East Timor-style referendum could happen in Papua too
Kornelius Purba The Jakarta Post
Jakarta / Tue, August 27, 2019 / 09:02 am
Almost no one, including Dili Catholic Bishop Carlos Felipe Ximenes Belo and independence fighter Kay Rale Xanana Gusmao, thought their homeland East Timor could gain independence in such a short time. While they were considering the special autonomy or limited self-governance that Jakarta had offered in January 1999, Indonesia’s third president BJ Habibie gave East Timor the option of breaking free.
One month after Habibie allowed the United Nations to organize an independence referendum for East Timor, I wrote in this newspaper that his startling decision was influenced by a desire to be remembered for East Timor. At that time, the military was confident the people in the tiny territory would remain with Indonesia.
“I will prove to the world that I can make a major contribution to world peace as mandated by our Constitution,” one of Habibie’s aides recalled him as saying. Habibie also hoped the decision would pave the way for his election in the same year. He was wrong. But he was right too, because his name is immortalized in the history of Timor Leste, the new name of East Timor.
You may laugh at me now if I forecast the Papuan people will fulfill their dream of independence much sooner than their expectations, just like the way East Timor separated from Indonesia following the historic Aug. 30, 1999, referendum.
Many will no doubt blame the United States or Australia if a Papua exit comes to pass. But seeing the racial abuse against Papuan students and the heightened reactions in Papua, we Indonesians, not just the government, should blame ourselves. We have treated the Papuans the same way we did the people of East Timor.
In a controversial interview with German magazine Der Spiegel after winning the Nobel Peace Prize along with East Timor independence fighter José Ramos-Horta in 1996, Belo described the mistreatment the East Timorese people endured from Indonesia. He said Indonesian soldiers treated East Timorese like “scabby dogs”, while the government abused them like “slaves”.
Then-president Soeharto was angered by the bishop’s statement but refrained from rebuking him openly. Belo resigned as bishop after independence.
The words “dogs”, “monkeys”, “pigs”, and “slaughter the Papuans”, were loudly chanted when a group of people, including police and military personnel and hard-line Muslim group members, attacked a Papuan student dormitory in Surabaya, East Java, on Aug. 16. They accused the students of refusing to celebrate the 74th anniversary of Indonesia’s independence. A similar incident also occurred in other cities such as Malang also in East Java and Semarang, Central Java.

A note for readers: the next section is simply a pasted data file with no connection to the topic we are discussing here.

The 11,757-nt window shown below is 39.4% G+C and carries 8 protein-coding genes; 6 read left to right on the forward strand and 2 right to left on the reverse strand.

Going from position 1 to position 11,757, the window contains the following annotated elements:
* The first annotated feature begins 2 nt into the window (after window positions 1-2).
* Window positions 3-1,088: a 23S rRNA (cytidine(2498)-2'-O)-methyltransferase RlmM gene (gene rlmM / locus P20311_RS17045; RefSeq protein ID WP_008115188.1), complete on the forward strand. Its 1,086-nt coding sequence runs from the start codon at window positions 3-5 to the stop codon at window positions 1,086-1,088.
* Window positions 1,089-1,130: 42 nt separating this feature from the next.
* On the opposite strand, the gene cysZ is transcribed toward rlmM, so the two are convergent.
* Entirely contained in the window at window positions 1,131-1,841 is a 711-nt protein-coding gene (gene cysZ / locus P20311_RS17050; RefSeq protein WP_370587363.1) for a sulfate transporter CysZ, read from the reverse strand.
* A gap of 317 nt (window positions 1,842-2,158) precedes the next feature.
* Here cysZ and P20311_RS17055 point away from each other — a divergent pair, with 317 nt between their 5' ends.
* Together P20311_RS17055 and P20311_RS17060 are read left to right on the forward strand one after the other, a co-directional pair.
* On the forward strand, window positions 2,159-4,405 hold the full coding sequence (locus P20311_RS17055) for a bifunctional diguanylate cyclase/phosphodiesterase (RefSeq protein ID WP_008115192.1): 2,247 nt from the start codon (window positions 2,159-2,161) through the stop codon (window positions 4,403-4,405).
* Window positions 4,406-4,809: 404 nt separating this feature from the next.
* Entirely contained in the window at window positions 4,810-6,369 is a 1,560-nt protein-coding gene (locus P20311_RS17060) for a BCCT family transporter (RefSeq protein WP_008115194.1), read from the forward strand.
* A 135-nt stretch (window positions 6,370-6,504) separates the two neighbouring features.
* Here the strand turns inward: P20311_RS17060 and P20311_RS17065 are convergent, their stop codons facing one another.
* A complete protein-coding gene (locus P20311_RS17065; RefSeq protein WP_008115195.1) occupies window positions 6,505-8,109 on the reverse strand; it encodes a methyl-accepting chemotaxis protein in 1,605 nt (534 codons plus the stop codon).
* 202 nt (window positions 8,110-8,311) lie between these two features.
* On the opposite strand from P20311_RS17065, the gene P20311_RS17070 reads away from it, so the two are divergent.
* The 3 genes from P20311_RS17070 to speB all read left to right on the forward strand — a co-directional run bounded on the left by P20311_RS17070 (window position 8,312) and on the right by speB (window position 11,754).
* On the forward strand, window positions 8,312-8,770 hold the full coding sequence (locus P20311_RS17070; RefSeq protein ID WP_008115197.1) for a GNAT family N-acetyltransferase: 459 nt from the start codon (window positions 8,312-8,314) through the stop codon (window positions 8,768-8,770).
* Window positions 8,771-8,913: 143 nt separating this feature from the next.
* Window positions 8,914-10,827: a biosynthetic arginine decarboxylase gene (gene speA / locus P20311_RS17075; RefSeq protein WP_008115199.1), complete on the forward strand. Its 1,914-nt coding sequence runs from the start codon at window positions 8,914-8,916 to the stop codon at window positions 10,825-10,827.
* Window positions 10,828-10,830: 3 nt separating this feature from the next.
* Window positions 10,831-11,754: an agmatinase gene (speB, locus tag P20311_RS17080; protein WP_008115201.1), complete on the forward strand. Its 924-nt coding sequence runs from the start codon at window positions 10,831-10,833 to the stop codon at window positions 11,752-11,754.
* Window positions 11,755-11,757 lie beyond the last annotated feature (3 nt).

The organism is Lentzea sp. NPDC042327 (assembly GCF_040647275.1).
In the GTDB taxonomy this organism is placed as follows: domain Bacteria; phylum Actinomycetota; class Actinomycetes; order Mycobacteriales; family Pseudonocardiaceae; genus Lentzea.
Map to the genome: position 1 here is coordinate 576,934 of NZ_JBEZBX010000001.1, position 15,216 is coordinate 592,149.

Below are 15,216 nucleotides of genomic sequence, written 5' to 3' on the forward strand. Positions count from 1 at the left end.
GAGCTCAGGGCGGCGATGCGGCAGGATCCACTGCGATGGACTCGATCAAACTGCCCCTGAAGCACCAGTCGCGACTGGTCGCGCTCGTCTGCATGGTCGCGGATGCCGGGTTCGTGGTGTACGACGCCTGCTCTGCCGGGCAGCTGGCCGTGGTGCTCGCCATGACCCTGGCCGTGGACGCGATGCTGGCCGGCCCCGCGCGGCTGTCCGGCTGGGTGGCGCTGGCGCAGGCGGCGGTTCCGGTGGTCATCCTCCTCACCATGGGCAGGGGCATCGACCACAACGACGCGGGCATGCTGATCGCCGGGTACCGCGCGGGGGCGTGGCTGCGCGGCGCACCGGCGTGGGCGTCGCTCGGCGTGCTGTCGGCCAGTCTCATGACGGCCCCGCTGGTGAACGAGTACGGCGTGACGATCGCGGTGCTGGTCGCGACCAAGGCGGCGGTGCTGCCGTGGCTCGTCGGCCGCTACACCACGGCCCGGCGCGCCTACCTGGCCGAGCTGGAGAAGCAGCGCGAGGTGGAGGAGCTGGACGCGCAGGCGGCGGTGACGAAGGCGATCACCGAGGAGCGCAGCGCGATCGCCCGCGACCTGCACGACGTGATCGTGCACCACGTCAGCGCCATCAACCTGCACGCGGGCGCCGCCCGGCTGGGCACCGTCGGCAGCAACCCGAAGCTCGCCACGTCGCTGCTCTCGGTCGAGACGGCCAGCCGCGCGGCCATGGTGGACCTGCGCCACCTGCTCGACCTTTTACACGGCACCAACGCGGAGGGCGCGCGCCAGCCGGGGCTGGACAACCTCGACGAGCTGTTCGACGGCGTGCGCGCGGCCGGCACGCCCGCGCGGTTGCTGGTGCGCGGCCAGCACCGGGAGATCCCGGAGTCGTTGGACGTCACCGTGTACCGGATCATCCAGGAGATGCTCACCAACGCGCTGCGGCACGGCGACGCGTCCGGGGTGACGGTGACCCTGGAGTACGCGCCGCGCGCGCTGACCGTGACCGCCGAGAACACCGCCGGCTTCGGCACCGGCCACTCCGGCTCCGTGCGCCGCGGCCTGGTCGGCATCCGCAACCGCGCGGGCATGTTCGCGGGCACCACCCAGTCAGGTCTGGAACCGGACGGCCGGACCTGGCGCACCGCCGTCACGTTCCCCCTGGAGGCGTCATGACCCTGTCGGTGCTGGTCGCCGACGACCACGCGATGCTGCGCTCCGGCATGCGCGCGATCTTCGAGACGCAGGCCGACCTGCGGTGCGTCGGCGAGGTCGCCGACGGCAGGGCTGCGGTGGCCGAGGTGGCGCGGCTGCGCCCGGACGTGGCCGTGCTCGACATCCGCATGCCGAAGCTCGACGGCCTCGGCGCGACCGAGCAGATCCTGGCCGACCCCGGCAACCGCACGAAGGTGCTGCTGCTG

Sadly, as Indonesia celebrated its freedom from colonialism, a group of people, in the name of nationalism, displayed the colonial mentality by suppressing others. What Bishop Belo recounted in the 1996 interview was practiced by the die-hard supporters of the undisputed Unitary State of the Republic of Indonesia (NKRI).
Indonesia has witnessed regional dissent, such as in East Timor and Aceh. But the conflicts mostly pitted the central government (the state) against local people. We rarely heard about anti-Acehnese or anti-East Timorese sentiments.
This is not the case in the Papua conflict, however. Papuan people not only face the central government but also non-Papuans, as happened around Independence Day. Such horizontal conflict could lead to a civil war if the government fails to handle the hostility with extra care.
In a conversation several months after the majority of East Timorese voted for independence in 1999, the legendary Indonesian diplomat Ali Alatas told me about the situation in Papua.
“Could Papua follow East Timor’s path?” I asked him.
“Papua is very different from East Timor,” he said. First, unlike Papua, East Timor was never part of Indonesia until the latter annexed the former Portuguese territory in 1975. Second, Papua comprises hundreds of ethnic and sub-ethnic groups so that they have to use the Indonesian language for their daily communication with each other. East Timor was relatively homogenous.
Third, the majority of Papuans are Protestants, comprising various congregations, and therefore it would be much more difficult to unite the people in the province into one big force. East Timor was a predominantly Catholic territory.
I admit the validity of the late foreign minister’s strong arguments, but he might never have imagined during his lifetime that we Indonesians could be so brutal toward our Papuan brothers and sisters.
We describe Indonesia as a home for all citizens, including our Papuan compatriots. That’s why we sing the patriotic song “Dari Sabang sampai Merauke” (From Sabang to Merauke, respectively the western tip of Aceh and easternmost regency of Papua).
We call our home the Unitary State of the Republic of Indonesia and will not let anyone undermine our unity as a family. In a family, father knows best. But what happens when one or another of the family members feels they receive discriminatory treatment like step- or adopted children but are forced to stay in the family?
We are too lazy to discern the roots of the Papua problem but resort to the use of force to make sure that family unity is intact, although some no longer regard the country as their home. The Papuans will only feel Indonesia is their true home when they find the love and equal treatment that they deserve as part of the family.
Remember what happened in East Timor 20 years ago could recur in Papua.